August 16, 2013

On a scale from Yadi Molina to Brandon Phillips

Jason Romano with the Rangers in 2002

Ah, Jason Romano. His stats weren’t anything to write home about, but he was the finest-looking player out there. Maybe he’ll get into broadcasting… (Photo via The Diamondangle)

This week I got together for lunch with a high school friend, and when I asked the waitress to turn the game on, the conversation turned to baseball. My friend doesn’t follow the game like I do, but she did used to consider herself a Cubs fan (poor thing) back when we were in school.

She told me that she was recently out at a bar with friends where the Cubs were on, and she noticed for the first time in some 20 years the state of baseball players’ uniforms. In her recounting of the story, she became a little agitated:

“Why are his pants so baggy? They didn’t used to be that way!” she told her friends. Alas, none of them was a baseball fan. Two didn’t follow any sports at all and the other, Chris, a guy we also went to high school with, was strictly a football fan.

“Chris, you watch sports. Baseball pants didn’t used to be like that, did they?” she said, hoping for some vindication for her reaction. But Chris left her hanging. He used to do that to me sometimes, too, back in high school.

I assured her that baseball pants, indeed, have not always looked like a pair of sweatpants that some lazy lardo wears to Wal-Mart.

“And it’s a shame, too, because these guys are athletes, and most of them have something worth looking at,” I told her. “Most, but not all. You can pretty much count on a center fielder to rock a tight pair of pants, but it’s really hit-or-miss with, say, first basemen.”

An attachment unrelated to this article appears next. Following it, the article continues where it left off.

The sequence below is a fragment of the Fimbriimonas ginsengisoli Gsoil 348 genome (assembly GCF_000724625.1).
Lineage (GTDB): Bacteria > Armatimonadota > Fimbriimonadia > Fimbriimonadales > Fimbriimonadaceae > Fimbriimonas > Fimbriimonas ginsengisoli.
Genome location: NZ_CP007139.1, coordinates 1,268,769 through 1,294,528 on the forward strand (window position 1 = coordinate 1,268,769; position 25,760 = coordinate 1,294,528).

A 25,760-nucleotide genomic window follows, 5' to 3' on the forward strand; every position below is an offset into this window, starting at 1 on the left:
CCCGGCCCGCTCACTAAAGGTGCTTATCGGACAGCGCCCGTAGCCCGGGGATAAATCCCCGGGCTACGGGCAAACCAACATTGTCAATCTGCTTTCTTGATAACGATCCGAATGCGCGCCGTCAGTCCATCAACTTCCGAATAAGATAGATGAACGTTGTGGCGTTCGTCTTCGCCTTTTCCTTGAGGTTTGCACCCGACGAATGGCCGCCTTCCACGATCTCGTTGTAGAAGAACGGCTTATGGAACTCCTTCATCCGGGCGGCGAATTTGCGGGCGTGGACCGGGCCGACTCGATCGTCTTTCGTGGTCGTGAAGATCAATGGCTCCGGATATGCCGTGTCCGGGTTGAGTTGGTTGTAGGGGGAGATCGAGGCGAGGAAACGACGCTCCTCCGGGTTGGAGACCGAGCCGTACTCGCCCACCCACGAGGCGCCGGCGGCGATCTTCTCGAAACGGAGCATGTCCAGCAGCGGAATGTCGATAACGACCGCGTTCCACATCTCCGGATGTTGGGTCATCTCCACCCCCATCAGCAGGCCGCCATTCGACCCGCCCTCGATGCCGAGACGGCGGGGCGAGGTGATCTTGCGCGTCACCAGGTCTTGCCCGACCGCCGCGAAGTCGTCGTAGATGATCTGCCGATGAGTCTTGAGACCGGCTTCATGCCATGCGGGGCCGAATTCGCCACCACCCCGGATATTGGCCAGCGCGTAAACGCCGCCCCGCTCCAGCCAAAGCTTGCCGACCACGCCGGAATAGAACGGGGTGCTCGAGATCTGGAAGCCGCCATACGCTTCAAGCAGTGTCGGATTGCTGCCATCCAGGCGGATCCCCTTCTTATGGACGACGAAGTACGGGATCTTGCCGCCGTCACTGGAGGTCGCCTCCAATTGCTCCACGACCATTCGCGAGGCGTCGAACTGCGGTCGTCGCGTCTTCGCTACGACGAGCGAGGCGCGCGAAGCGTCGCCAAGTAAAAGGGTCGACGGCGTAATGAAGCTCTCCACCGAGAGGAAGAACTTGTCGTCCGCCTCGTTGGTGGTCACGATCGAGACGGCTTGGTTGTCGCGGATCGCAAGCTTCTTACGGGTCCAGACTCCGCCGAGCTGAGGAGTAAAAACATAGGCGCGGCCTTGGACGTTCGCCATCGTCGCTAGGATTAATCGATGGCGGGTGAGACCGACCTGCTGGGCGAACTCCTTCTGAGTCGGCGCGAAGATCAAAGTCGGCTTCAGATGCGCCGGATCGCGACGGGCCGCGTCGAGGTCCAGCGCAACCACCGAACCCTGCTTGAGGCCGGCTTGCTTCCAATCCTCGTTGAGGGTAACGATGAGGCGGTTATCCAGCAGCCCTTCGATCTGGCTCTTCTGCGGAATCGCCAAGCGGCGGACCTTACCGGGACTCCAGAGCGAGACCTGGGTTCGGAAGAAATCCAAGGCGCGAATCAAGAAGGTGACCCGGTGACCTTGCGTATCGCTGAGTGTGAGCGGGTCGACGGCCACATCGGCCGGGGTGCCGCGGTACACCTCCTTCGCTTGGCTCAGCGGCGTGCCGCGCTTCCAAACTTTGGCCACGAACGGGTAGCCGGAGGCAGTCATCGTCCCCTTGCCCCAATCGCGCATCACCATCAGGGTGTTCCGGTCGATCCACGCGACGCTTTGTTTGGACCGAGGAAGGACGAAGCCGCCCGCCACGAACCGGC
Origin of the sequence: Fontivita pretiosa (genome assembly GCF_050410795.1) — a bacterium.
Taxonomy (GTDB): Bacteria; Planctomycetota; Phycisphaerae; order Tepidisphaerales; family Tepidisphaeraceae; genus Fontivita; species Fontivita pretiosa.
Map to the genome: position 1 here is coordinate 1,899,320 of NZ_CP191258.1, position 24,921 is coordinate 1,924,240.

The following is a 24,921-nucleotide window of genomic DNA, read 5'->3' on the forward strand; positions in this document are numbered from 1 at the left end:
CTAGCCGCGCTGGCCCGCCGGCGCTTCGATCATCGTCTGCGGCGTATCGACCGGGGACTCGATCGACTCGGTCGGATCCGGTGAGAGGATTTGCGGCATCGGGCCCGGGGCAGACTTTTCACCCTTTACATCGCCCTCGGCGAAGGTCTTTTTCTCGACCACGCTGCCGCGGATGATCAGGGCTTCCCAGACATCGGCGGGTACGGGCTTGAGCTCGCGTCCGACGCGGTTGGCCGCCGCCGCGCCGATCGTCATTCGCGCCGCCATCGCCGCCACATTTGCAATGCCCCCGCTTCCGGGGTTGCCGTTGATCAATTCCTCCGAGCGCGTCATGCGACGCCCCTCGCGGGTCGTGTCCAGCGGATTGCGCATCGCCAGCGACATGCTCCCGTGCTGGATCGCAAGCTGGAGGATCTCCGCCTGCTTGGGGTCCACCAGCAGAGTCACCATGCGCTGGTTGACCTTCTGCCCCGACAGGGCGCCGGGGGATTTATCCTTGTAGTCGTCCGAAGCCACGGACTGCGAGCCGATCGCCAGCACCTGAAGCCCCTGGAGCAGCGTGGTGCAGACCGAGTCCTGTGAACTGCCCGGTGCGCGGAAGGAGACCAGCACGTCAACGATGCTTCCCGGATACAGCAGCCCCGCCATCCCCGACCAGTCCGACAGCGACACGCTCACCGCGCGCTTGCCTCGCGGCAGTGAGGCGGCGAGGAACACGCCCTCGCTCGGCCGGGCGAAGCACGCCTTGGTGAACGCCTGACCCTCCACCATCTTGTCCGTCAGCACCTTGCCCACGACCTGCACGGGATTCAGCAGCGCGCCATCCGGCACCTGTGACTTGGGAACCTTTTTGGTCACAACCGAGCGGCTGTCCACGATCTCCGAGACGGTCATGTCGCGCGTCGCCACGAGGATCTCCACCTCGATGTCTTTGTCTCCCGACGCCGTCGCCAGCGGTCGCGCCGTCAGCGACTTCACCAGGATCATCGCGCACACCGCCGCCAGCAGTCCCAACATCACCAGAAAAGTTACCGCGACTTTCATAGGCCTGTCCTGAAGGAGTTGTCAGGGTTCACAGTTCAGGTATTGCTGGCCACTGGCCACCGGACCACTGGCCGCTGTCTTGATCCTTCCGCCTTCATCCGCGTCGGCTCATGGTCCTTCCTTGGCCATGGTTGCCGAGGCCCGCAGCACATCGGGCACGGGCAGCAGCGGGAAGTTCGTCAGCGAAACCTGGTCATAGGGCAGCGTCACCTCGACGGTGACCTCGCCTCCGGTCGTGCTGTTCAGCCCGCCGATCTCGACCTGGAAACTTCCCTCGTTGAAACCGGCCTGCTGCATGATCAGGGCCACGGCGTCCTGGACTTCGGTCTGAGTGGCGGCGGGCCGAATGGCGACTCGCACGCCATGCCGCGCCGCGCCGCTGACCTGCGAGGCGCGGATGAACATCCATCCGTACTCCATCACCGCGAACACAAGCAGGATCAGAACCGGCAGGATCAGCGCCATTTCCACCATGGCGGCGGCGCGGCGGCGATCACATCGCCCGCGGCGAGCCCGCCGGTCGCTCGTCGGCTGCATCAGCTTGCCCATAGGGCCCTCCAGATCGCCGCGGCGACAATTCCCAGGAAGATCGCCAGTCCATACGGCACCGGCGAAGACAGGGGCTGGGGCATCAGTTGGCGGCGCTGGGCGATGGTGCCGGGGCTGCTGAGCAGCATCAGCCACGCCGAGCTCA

At that point the lunchtime conversation turned to something other than baseball, but later I found myself thinking about the attractiveness level that you can expect from each position in the field. Not that the rules are hard-and-fast, but there are some general trends for sure.

You know how people rank each other’s appearance on a scale of 1-to-10, like, “she’s a total 10.” Maybe you could make a similar scale based on baseball player positions. Then, you might hear one of those women who go to bars to pick up visiting-team players say something like, “Yeah, when I was younger I could land a second baseman any day of the week, but these days I’m lucky to get a catcher.”

Man, why didn’t I ever become one of those women? Well, there’s the ethics, sure. And the fact that, even at my cutest, I probably couldn’t have scored much higher than a platoon third baseman. (You absolutely have to be blonde to go above that.) These days I’d have to set my sights on a middle reliever or below, and no one wants to see that.

Still, maybe I’ll find my second wind in my cougar years. I once had a Reds insider tell me that Marty Brennaman had “digits to every nursing home in town,” so I guess there’s always hope.

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